For me personally, no matter where the dog comes from – Africa or Romania, if a dog can come here and find a home that’s brilliant.
Romanian dogs are street dogs. Their only problem is fear of people. But that is easy to fix with food and affection. Most English dogs in my opinion are spoilt brats. They are victims of neglect or lack of training, abuse and trauma’s which can sometimes take a lot longer to fix. Most of them are not socialised at an early stage, whereas street dogs are already socialised, one doesn’t have to worry about doggy socialisation, that comes to them naturally.
Also dogs in our rescue are not suitable for everyone’s lifestyle, whereas these Romanian dogs are very humble and easy to look after. They just need their little spot to sleep and be fed. Everyone can find a dog amongst them.
People often don’t know how much to walk their dogs. Or they give up because the dog pulls a lot. what would you say to people with such dogs?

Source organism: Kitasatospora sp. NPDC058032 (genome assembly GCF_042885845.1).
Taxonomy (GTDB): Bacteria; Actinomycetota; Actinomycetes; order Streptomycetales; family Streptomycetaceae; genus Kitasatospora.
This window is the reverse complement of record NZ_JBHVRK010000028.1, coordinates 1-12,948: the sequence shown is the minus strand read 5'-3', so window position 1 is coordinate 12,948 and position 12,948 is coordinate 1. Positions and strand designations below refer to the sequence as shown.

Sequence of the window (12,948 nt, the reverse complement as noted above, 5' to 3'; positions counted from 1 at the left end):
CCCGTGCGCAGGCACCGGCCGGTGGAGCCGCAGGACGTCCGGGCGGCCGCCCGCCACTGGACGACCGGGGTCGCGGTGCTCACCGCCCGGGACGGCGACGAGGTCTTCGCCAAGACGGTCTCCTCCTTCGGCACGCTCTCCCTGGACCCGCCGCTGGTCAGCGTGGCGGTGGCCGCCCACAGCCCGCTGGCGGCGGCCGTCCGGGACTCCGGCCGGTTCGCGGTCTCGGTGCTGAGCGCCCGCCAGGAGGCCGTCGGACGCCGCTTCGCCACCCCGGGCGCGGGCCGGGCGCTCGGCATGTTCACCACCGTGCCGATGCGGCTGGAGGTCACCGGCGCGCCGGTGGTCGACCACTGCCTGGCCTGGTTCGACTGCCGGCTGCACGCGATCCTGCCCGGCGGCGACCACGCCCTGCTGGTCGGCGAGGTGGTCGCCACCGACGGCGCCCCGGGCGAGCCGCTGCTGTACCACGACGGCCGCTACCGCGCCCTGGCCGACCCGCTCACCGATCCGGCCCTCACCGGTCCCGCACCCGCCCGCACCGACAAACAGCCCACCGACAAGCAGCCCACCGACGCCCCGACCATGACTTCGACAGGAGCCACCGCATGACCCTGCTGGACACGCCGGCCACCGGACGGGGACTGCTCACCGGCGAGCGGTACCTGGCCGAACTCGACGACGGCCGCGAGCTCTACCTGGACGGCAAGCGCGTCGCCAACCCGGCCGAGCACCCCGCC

I would say get up early, take them out for a walk and try different places. When you take them to the same place, they get bored and pull you towards what attracts them the most. Take them to different places. Exercises is not just a long run, sometimes a short walk but full of smell like a walk to the woods would stimulate the dog’s mind so much that they’d sleep peacefully for a few hours. There has to be a balance between physical and mental exercise. Both are important.
A lot of dogs are not neutered. Would you like to stress on the importance of neutering/spaying your dog?